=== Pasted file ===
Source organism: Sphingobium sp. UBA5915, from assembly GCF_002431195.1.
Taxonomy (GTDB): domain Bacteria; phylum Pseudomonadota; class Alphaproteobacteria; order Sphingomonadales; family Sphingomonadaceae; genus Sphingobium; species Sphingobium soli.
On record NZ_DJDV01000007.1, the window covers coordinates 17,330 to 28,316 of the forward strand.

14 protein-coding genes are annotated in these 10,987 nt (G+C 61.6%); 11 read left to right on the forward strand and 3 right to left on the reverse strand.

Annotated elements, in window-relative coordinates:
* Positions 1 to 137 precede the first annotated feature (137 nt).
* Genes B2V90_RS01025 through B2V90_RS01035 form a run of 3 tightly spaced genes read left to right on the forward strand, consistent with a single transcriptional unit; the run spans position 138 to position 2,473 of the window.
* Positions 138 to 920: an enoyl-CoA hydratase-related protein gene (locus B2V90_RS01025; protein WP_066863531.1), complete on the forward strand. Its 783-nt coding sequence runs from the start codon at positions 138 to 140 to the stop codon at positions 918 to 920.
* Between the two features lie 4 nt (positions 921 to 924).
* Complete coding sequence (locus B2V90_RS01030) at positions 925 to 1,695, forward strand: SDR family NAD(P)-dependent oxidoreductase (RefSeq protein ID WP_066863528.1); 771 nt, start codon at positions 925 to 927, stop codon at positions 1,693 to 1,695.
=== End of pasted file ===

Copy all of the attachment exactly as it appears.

Source organism: Sphingobium sp. UBA5915, from assembly GCF_002431195.1.
Taxonomy (GTDB): domain Bacteria; phylum Pseudomonadota; class Alphaproteobacteria; order Sphingomonadales; family Sphingomonadaceae; genus Sphingobium; species Sphingobium soli.
On record NZ_DJDV01000007.1, the window covers coordinates 17,330 to 28,316 of the forward strand.

14 protein-coding genes are annotated in these 10,987 nt (G+C 61.6%); 11 read left to right on the forward strand and 3 right to left on the reverse strand.

Annotated elements, in window-relative coordinates:
* Positions 1 to 137 precede the first annotated feature (137 nt).
* Genes B2V90_RS01025 through B2V90_RS01035 form a run of 3 tightly spaced genes read left to right on the forward strand, consistent with a single transcriptional unit; the run spans position 138 to position 2,473 of the window.
* Positions 138 to 920: an enoyl-CoA hydratase-related protein gene (locus B2V90_RS01025; protein WP_066863531.1), complete on the forward strand. Its 783-nt coding sequence runs from the start codon at positions 138 to 140 to the stop codon at positions 918 to 920.
* Between the two features lie 4 nt (positions 921 to 924).
* Complete coding sequence (locus B2V90_RS01030) at positions 925 to 1,695, forward strand: SDR family NAD(P)-dependent oxidoreductase (RefSeq protein ID WP_066863528.1); 771 nt, start codon at positions 925 to 927, stop codon at positions 1,693 to 1,695.